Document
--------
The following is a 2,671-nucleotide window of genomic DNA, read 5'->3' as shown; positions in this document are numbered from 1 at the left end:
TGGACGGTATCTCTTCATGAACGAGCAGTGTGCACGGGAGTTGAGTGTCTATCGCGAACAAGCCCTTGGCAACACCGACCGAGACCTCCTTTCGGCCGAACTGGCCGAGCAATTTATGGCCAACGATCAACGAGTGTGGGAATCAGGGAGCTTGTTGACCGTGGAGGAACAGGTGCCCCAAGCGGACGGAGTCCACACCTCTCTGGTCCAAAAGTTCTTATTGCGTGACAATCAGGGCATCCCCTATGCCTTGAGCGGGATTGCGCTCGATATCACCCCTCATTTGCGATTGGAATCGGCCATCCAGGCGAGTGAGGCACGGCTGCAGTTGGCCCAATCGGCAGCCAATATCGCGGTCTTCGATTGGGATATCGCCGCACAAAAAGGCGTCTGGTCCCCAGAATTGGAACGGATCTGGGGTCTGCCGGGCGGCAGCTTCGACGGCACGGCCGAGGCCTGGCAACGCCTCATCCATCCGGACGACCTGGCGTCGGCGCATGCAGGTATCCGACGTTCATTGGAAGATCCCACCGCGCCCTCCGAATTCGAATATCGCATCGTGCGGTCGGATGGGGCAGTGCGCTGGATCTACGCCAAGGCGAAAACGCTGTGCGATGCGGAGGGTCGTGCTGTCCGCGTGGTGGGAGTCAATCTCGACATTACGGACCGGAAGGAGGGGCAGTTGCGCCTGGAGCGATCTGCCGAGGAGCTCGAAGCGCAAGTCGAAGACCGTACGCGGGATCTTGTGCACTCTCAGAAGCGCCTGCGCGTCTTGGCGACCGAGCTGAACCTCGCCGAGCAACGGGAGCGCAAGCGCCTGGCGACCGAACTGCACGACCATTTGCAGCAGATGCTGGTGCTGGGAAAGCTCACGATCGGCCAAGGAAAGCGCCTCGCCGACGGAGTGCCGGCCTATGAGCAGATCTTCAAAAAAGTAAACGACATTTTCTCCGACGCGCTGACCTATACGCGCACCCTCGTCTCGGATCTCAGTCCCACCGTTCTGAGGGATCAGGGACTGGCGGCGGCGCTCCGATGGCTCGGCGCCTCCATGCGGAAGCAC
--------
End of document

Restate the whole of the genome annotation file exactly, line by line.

The following is a 2,671-nucleotide window of genomic DNA, read 5'->3' as shown; positions in this document are numbered from 1 at the left end:
TGGACGGTATCTCTTCATGAACGAGCAGTGTGCACGGGAGTTGAGTGTCTATCGCGAACAAGCCCTTGGCAACACCGACCGAGACCTCCTTTCGGCCGAACTGGCCGAGCAATTTATGGCCAACGATCAACGAGTGTGGGAATCAGGGAGCTTGTTGACCGTGGAGGAACAGGTGCCCCAAGCGGACGGAGTCCACACCTCTCTGGTCCAAAAGTTCTTATTGCGTGACAATCAGGGCATCCCCTATGCCTTGAGCGGGATTGCGCTCGATATCACCCCTCATTTGCGATTGGAATCGGCCATCCAGGCGAGTGAGGCACGGCTGCAGTTGGCCCAATCGGCAGCCAATATCGCGGTCTTCGATTGGGATATCGCCGCACAAAAAGGCGTCTGGTCCCCAGAATTGGAACGGATCTGGGGTCTGCCGGGCGGCAGCTTCGACGGCACGGCCGAGGCCTGGCAACGCCTCATCCATCCGGACGACCTGGCGTCGGCGCATGCAGGTATCCGACGTTCATTGGAAGATCCCACCGCGCCCTCCGAATTCGAATATCGCATCGTGCGGTCGGATGGGGCAGTGCGCTGGATCTACGCCAAGGCGAAAACGCTGTGCGATGCGGAGGGTCGTGCTGTCCGCGTGGTGGGAGTCAATCTCGACATTACGGACCGGAAGGAGGGGCAGTTGCGCCTGGAGCGATCTGCCGAGGAGCTCGAAGCGCAAGTCGAAGACCGTACGCGGGATCTTGTGCACTCTCAGAAGCGCCTGCGCGTCTTGGCGACCGAGCTGAACCTCGCCGAGCAACGGGAGCGCAAGCGCCTGGCGACCGAACTGCACGACCATTTGCAGCAGATGCTGGTGCTGGGAAAGCTCACGATCGGCCAAGGAAAGCGCCTCGCCGACGGAGTGCCGGCCTATGAGCAGATCTTCAAAAAAGTAAACGACATTTTCTCCGACGCGCTGACCTATACGCGCACCCTCGTCTCGGATCTCAGTCCCACCGTTCTGAGGGATCAGGGACTGGCGGCGGCGCTCCGATGGCTCGGCGCCTCCATGCGGAAGCAC